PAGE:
Hardy milkweed plants stand like soldiers along snowy fence rows. While taking my daily walk, one stem in particularly caught my eye. It had perfectly sun-dried pods, bursting with fluffy pluming seeds, on the entire stock. I tramped through the soft mud and melting snow to grab this delicate treasure and hurried back to the studio to create an Ikebana centerpiece.
To showcase these pods, I decided to experiment with the Japanese style of flower arranging known as Ikebana. This style of floral design uses minimal plant material such as branches, leaves, pods, fruit, as well as a single flower. Non-flower material is valued as highly as a flower in full bloom for this type of arrangement. Designing with only a few elements demands an artistic eye that takes a little practice to master.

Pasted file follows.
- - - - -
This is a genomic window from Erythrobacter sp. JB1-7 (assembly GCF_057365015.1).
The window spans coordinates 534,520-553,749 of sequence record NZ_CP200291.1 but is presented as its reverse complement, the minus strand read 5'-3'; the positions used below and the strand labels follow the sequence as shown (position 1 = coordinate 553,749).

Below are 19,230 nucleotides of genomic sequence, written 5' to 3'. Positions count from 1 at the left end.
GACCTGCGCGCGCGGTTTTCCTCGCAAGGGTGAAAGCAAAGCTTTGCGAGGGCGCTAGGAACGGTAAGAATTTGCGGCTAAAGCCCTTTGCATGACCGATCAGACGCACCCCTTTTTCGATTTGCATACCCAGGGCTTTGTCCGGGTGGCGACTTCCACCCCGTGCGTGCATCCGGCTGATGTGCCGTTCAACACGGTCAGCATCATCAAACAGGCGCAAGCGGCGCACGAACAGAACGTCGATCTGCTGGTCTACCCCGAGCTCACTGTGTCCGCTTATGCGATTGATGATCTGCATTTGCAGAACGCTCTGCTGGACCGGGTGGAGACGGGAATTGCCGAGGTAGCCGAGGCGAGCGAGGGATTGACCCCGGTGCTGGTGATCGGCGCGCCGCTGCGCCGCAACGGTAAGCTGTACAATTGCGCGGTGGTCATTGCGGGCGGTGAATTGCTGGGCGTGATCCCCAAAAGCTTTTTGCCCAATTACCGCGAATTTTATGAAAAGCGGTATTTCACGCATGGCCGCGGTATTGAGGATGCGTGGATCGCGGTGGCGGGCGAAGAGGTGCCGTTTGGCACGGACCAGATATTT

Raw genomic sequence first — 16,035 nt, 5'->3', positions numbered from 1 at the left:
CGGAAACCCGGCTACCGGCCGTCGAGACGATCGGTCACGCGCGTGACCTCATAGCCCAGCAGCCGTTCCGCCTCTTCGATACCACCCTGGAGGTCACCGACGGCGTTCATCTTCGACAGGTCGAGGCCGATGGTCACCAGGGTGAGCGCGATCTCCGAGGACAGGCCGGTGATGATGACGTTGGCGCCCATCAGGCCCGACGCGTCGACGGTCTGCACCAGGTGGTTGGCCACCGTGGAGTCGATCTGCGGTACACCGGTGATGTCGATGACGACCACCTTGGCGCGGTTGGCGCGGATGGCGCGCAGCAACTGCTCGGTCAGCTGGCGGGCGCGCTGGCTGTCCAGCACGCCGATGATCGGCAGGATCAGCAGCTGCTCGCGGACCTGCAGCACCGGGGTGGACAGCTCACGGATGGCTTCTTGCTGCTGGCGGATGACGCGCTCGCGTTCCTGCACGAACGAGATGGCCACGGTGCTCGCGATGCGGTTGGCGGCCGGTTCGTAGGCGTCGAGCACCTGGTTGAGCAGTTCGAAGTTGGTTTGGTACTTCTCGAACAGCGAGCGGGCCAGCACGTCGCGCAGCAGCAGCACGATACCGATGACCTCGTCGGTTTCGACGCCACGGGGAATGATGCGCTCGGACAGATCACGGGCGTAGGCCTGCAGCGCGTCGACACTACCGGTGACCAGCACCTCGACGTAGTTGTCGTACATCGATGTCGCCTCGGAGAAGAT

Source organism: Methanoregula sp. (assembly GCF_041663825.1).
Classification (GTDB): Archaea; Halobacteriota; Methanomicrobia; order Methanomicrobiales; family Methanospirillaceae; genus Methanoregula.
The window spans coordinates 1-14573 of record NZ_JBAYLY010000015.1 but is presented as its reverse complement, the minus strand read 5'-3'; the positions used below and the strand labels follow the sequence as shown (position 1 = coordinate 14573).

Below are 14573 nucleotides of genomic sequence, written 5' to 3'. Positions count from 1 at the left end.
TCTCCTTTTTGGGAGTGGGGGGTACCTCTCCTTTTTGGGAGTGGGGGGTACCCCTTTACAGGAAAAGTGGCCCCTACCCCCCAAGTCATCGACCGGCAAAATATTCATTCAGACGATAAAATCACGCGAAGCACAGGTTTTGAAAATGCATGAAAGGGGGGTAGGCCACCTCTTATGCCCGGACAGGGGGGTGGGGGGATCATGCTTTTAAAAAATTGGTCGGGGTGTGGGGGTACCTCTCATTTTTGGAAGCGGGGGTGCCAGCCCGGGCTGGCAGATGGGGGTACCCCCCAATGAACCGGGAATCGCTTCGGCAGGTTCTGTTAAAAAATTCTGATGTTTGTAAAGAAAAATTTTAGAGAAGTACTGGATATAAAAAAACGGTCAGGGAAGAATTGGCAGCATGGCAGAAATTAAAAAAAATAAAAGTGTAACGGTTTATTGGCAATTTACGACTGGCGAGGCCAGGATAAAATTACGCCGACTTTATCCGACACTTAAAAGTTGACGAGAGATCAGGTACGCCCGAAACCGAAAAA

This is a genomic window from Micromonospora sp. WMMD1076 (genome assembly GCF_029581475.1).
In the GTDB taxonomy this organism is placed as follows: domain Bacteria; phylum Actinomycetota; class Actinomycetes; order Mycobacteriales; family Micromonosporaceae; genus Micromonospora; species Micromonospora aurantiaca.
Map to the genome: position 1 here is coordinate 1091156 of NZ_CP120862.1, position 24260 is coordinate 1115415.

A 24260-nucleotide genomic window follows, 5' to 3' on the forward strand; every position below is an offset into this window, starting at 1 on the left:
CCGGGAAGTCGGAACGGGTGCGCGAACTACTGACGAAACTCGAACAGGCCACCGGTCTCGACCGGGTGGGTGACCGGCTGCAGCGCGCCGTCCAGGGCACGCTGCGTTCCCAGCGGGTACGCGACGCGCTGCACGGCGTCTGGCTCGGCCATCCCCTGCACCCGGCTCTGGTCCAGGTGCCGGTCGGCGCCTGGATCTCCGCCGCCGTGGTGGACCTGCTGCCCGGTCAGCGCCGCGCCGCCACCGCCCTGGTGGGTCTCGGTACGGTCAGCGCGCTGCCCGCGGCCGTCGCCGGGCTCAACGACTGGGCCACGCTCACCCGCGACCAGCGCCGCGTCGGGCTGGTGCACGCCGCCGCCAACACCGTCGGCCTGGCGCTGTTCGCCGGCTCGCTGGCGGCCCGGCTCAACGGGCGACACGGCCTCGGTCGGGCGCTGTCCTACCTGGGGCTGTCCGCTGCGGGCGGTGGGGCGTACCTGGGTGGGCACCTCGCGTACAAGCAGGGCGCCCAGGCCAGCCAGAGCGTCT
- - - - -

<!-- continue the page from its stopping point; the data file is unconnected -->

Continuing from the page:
To create this statement piece, I chose a rustic wood-fired bowl to seamlessly blend with the texture and color of the pods. After inserting two stems, one upright and the other at a slight angle, I covered the foam base with squirrel-eaten nuts for a natural appeal of grace and beauty.
Perhaps you may want to consider this style of floral design when finding an artful form in nature you wish to showcase. I'll be introducing more forms of Ikebana this spring using fresh flowers. You can see the finished piece tomorrow with a more in-depth description.
Creativity involves looking at familiar things in a new way.